Wednesday, March 30, 2011

What about the West, then?

Louis L'Amour and Zane Grey and Jack London either lived the West or listened to people who did. I'm a generation behind L'Amour, if you figure a generation to be thirty years. Still, I feel I knew many of the people who "won" the West. That's why I write about the West, and I'd like to let you all know about the sons and daughters of the pioneers that I knew. Let me tell you about Aunt Hat.

Aunt Hat's Chili

Aunt Hat and Uncle Jess lived on the bluff above Show Low Creek. Their house was small, stucco on frame, with one of those wavy galvanized tin roofs. But you'd be surprised how many people it could hold whenever Aunt Hat made chili.

There was always a string of chili peppers hanging in the kitchen. And whenever she'd run low, she'd send Earl over to Orlando Baca's place in Concho to buy another string.

Aunt Hat kept a stock pot on the back of her old wood-burning stove. She and Grandma Em were the only women I knew who still cooked with wood. Bones and meat trimmings went into that stock pot every day. And every morning, after a couple of chunks of juniper went into the stove to liven up the coals left over from the night before, Aunt Hat would fish the bones out of the stock pot, scrape the marrow out, pull off any strings of meat, and toss those bones in the dog pan. She'd skim the grease off the top of the stock pot and put it in a Mason jar. Never did figure out what she did with that grease, but every once in a while, that Mason jar would be empty.

Come time to make chili, Aunt Hat ladled a couple of quarts of stock into a big cast-iron dutch oven. She'd have a pile of meat trimmings, a couple of pounds at least, which would go into the dutch oven to boil with the stock.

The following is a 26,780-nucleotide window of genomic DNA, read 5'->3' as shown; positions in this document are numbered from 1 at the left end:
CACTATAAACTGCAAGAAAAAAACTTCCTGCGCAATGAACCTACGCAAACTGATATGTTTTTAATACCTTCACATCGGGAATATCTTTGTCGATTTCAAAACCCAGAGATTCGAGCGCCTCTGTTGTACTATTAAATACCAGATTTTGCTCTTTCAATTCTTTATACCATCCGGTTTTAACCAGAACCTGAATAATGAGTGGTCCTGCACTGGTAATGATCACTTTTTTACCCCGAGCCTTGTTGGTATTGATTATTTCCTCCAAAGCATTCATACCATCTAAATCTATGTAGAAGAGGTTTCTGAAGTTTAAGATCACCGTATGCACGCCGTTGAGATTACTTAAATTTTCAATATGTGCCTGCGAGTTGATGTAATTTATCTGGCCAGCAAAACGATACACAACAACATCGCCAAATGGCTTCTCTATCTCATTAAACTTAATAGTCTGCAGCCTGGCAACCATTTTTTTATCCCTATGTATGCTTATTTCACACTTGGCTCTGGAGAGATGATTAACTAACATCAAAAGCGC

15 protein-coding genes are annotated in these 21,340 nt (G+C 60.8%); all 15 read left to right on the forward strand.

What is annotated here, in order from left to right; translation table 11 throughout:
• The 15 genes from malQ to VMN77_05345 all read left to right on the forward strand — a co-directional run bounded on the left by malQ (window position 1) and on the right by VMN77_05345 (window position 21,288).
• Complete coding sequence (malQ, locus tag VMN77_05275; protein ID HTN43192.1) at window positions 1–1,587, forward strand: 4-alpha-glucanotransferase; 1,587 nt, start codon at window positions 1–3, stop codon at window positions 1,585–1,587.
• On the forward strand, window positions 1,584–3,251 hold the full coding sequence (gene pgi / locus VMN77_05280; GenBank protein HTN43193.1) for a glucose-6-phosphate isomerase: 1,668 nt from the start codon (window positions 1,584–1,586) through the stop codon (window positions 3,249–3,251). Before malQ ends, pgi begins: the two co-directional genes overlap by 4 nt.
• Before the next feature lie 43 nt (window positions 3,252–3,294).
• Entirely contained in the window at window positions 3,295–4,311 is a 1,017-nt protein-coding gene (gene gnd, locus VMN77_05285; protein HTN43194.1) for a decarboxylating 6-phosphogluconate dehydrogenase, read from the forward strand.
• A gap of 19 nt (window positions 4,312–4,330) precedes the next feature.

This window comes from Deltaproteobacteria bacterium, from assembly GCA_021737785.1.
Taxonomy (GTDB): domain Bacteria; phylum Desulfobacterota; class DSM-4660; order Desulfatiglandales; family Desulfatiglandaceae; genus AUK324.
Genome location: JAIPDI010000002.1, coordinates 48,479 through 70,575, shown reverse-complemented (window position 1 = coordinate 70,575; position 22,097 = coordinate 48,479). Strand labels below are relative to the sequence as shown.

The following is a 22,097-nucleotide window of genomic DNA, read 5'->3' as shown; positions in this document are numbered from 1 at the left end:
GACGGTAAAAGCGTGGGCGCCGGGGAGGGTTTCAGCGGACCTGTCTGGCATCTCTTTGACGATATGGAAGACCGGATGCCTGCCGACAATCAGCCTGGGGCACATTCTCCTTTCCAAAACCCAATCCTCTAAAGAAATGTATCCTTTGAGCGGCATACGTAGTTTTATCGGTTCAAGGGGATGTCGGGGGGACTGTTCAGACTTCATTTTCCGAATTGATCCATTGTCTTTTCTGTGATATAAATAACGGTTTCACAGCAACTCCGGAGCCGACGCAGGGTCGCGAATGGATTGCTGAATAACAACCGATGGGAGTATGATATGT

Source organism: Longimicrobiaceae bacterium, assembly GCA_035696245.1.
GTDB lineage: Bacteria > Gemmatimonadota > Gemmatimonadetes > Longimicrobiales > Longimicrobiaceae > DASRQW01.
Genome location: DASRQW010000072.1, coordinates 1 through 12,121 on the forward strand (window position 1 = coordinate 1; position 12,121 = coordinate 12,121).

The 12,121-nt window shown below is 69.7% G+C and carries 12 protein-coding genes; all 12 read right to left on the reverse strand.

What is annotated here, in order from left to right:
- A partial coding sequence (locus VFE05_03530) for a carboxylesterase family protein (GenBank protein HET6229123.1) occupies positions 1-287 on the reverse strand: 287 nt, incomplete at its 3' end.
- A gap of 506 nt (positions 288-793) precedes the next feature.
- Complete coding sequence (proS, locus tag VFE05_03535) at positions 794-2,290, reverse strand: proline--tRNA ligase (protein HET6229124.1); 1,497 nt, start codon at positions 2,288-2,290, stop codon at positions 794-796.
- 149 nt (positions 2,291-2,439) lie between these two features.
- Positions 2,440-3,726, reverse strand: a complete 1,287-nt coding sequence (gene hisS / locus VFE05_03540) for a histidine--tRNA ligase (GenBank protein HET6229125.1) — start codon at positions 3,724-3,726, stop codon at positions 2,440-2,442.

"Go get the onions," she'd say to me. "Even a knee-high brat like you can cut onions." So I got to peel and chop a half dozen big ol' onions to put in that pot with the meat trimmings. Talk about tears.

Three or four of those hot chili peppers came off the string, and Aunt Hat ground them up on an old Anasazi metate Uncle Jess had found not far from the house. Grand Uncle Ned found the remains of a rudimentary cliff dwelling in that bluff above the creek. Carbon dating put a wooden beam from the dwelling at ca. 1200. The metate may have been from the same time. It sure made powder out of those chili peppers, seeds and all.

Some folks put the chili powder right in the kettle. Not Aunt Hat. She always roasted the chili powder in a frying pan and then mixed it with lard to make a kind of chili roux. "Rounds it off just a little," she'd say. Into the dutch oven it went, along with two or three grated carrots, a couple of tomatoes, and some roasted, skinned, and chopped California chiles -- mild, but flavorful.

The dutch oven sat and simmered on Aunt Hat's wood stove until the concoction was reduced to dark, reddish-brown liquor, thick with gelatin from the meat scraps. She'd soaked a quart of pinto beans overnight, and they were now plump and swollen. Aunt Hat dumped the beans into the dutch oven, water and all, and set it on the back of the stove where it would stew until the next evening.

Aunt Hat never tasted her chili until the morning of the second day. When she lifted the cast-iron lid of that deep dutch oven, steam rose and the unmistakable fragrance of chile con carne y frijoles filled the kitchen. She'd taste the chili and start adjusting things. Some cilantro. Black pepper. A little vinegar. A bay leaf or two. A touch of honey.

Satisfied, she hefted the big lid back on the oven and let it sit. There on the back of the stove, it wasn't hot enough to boil, but it was too hot to spoil. And all those ingredients just sat there and melded.

The men and boys would start coming just after noon. They'd put two loads of hay in the big barn just over the bluff, and they're ready for dinner. No one in Show Low, Arizona, eats lunch. It's breakfast, dinner, and supper, and the biggest meal of all is dinner.

Aunt Hat's ready. The chili is steaming in a huge bowl in the center of a table that seats twelve. She's cut inch and a half thick slices of the whole-wheat bread she baked on Thursday, and piled them on two platters, one at each end of the table. Pats of golden butter the size of an upside-down coffee cup stand ready for the bread. The deep color of the butter tells you one of Uncle Jess's cows is a Jersey. The apple pie is still in the pantry. After the bread and chili, it will be served with fresh cream and coffee.